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Utah Considers Dismantling the Department of Health for Budget Cut Purposes

Legislatures are furiously working to meet budget cut demands both this year and next and some are considering extreme measures, such as the possible elimination of a Department of Health in Utah.

Republican lawmakers in Utah are considering dismantling the Department of Health and doling out the various programs and services to other state agencies. Disassembling the Department would save an estimated $1.7 million in administrate costs. Lawmakers are considering the idea in an effort to cut $50 million, or 7.5% from this year's Department of Health and Department of Human Services budgets, as well as, cut $102 million, or 15%, from next year's budget.

The Legislature is trying to avoid eliminating programs and is reminding the public that the Department of Health was once a part of the Department of Human Services. The Department of Health currently oversees the state's Medicaid program, Children's Health Insurance Program (SCHIP), obesity, disease control and other public health services. The Department of Human Services provides child abuse, child support, mental health, and substance abuse and disabilities services.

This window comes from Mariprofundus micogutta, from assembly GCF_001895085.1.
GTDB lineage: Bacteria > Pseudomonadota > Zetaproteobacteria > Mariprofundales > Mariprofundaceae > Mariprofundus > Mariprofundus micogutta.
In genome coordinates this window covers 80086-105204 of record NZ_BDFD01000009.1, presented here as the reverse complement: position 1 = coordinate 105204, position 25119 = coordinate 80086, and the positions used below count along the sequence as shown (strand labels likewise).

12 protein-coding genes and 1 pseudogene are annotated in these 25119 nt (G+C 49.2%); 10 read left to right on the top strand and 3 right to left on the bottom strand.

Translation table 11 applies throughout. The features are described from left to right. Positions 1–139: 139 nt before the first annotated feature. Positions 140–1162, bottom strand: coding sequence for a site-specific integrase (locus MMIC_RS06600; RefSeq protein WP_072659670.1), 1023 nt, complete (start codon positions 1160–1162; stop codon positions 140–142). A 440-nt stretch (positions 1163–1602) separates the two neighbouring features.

Department officials advise against the consolidation, indicating that the reason Utah continually ranks as one of the healthiest states is because of the public health system. According to American's Health Rankings, a service of the UnitedHealth Foundation, Utah ranked fifth amongst the nation in 2008. Despite efforts to avoid eliminating services, some are on the table, such as reducing inspections of licensed child care facilities, closing a pregnancy risk line and ending an autism registry. If services are cut, the public will experience a slower response to disease outbreaks, obesity problems and health promotion programs.

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